Home » Announcements

Mysterious disease prompts PA Game Commission to ask public to stop feeding birds

Tell your friends

Wildlife health experts from the PA Game Commission are asking the public to stop feeding birds in the face of a mysterious disease that is affecting birds across the state.

Officials are investigating more than 70 public reports of songbirds that are sick or dying due to an emerging health condition that is presently unknown.

[Lisa McLeod-Simmons]

Experts are encouraging the public to follow these precautionary measures until more is known:

  • Cease feeding birds and providing water in bird baths until this wildlife mortality event has concluded to prevent potential spread between birds and to other wildlife.
  • Clean feeders and bird baths with a 10% bleach solution.
  • Avoid handling dead or injured wild birds. Wear disposable gloves if it’s necessary to handle a bird.
  • Keep pets away from sick or dead birds as a standard precaution.
  • To dispose of dead birds, place them in a sealable plastic bag and discard with household trash. This will prevent disease transmission to other birds and wildlife.

Reports show both adult and young birds exhibiting signs of the condition which include discharge and/or crusting around the eyes, eye lesions, and/or neurologic signs such as falling over or head tremors.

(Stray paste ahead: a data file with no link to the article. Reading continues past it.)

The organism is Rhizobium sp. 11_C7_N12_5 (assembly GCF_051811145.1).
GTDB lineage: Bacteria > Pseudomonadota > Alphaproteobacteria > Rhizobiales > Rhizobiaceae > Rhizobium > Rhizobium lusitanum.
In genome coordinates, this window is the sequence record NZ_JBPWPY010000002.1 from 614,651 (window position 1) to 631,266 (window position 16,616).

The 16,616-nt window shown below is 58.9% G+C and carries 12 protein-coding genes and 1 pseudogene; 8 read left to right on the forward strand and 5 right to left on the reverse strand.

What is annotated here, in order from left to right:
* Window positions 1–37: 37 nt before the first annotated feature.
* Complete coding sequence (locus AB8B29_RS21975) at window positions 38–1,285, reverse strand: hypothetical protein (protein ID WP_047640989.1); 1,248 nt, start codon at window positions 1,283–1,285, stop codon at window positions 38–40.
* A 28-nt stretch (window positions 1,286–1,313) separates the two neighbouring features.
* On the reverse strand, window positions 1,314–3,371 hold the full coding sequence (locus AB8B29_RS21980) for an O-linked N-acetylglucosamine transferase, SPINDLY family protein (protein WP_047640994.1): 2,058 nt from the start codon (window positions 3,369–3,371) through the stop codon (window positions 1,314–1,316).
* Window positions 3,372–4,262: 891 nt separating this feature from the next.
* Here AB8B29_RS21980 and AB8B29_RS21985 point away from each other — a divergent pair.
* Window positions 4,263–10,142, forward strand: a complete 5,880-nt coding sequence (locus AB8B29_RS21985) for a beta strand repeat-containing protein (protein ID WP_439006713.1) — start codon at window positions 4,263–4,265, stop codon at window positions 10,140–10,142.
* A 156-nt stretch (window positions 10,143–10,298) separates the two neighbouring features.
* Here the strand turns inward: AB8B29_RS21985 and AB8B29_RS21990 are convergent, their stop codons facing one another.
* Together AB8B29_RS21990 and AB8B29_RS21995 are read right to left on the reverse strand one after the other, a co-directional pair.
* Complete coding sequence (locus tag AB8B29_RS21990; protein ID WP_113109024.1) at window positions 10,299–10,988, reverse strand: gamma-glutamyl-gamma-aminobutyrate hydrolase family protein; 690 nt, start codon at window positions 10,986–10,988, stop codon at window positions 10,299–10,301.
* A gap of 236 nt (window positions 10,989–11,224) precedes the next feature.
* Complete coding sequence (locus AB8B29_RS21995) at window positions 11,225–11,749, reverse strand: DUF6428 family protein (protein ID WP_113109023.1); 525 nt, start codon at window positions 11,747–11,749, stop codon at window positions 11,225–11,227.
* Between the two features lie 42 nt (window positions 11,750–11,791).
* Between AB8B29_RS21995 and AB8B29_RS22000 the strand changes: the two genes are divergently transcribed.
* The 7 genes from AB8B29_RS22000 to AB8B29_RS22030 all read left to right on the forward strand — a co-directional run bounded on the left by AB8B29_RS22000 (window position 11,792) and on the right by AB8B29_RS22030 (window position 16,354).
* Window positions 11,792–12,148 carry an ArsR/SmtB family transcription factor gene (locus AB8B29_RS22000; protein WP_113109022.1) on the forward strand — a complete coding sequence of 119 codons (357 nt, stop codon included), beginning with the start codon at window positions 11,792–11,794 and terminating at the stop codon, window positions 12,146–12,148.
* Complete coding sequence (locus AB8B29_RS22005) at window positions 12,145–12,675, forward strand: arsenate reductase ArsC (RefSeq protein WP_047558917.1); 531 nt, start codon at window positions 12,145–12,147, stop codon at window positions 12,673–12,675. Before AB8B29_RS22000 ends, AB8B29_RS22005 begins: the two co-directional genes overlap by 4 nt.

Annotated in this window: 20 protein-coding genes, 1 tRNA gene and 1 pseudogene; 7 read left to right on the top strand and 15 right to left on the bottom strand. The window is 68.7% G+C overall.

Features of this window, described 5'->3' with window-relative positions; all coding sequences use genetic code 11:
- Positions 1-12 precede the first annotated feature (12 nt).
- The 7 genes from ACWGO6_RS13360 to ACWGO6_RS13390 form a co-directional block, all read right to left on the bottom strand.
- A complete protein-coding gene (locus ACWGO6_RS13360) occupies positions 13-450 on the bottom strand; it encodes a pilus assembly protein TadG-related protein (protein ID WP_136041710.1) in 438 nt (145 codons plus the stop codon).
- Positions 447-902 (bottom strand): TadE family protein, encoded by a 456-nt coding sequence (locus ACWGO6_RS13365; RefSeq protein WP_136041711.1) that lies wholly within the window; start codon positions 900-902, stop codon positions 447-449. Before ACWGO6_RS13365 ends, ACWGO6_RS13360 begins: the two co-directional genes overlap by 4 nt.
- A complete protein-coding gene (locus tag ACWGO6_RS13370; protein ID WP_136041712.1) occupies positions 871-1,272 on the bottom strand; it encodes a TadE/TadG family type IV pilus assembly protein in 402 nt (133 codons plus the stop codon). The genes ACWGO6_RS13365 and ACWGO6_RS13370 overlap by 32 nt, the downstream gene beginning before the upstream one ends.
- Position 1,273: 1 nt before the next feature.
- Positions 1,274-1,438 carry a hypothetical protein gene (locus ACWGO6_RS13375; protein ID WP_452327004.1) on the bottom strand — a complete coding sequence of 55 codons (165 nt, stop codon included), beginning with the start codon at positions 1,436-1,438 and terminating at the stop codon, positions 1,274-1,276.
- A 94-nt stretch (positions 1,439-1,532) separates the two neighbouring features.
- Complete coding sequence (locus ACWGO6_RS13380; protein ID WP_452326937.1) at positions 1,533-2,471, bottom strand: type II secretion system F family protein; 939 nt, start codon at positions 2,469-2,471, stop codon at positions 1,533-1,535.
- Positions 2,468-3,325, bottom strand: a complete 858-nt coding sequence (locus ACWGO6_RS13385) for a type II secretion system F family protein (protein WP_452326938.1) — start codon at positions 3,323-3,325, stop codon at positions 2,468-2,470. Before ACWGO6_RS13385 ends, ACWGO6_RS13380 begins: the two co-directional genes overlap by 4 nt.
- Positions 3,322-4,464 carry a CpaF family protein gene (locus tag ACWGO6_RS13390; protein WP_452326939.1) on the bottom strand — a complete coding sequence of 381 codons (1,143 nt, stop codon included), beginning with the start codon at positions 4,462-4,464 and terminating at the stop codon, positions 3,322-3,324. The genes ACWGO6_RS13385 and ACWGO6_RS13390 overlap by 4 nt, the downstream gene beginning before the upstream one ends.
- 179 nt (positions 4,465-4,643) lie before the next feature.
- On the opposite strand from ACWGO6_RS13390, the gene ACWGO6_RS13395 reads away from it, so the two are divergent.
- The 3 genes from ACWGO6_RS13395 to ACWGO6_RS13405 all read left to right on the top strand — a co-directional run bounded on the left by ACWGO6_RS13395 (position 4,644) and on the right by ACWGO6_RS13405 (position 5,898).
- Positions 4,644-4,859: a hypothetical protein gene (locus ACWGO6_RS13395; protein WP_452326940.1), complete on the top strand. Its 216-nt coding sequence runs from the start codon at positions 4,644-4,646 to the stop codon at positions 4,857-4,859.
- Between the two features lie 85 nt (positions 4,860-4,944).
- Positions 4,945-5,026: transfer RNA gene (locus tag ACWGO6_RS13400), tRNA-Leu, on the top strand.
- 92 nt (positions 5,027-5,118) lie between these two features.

Affected birds are being tested for several toxins, parasites, bacterial diseases, and viral infections. To date, test results have been inconclusive.

The disease has been found in 12 species: Blue Jay, European Starling, Common Grackle, American Robin, Northern Cardinal, House Finch, House Sparrow, Eastern Bluebird, Red-bellied Woodpecker, Carolina Chickadee, and Carolina Wren.

In Pennsylvania, the reports of diseased birds have been received from Philadelphia, Bucks, Montgomery, Chester, Cumberland, Dauphin, Franklin, Lancaster, Lebanon, Perry, Schuylkill, and York counties:

Numerous reports have also been received across the United States including the Mid-Atlantic region, extending into the Southeast and eastern upper Midwest. Affected birds were first reported in and around Washington, D.C.

This is an emerging wildlife health event. The University of Pennsylvania Penn Vet program will provide additional, timely information as it becomes available.

The public is encouraged to report any sightings of birds that have died and/or birds that have been seen with swollen and crusty eyes, as well as neurological signs such as stumbling and head tremors. Report incidents online here

We'd value your comment on this post. Please leave one below or send us a note. Comments without a first and last name will not be approved.
  • Surely people do not wish to harm our birds. But an explanation on why to reduce our feeding them is not too much to ask. When making such broad proclamations, we are entitled to know the reasons for it. The question should have been asked by someone.

  • Many thanks for this article/warning – and the link to Penn Vet. It’s disturbing, for sure.

  • >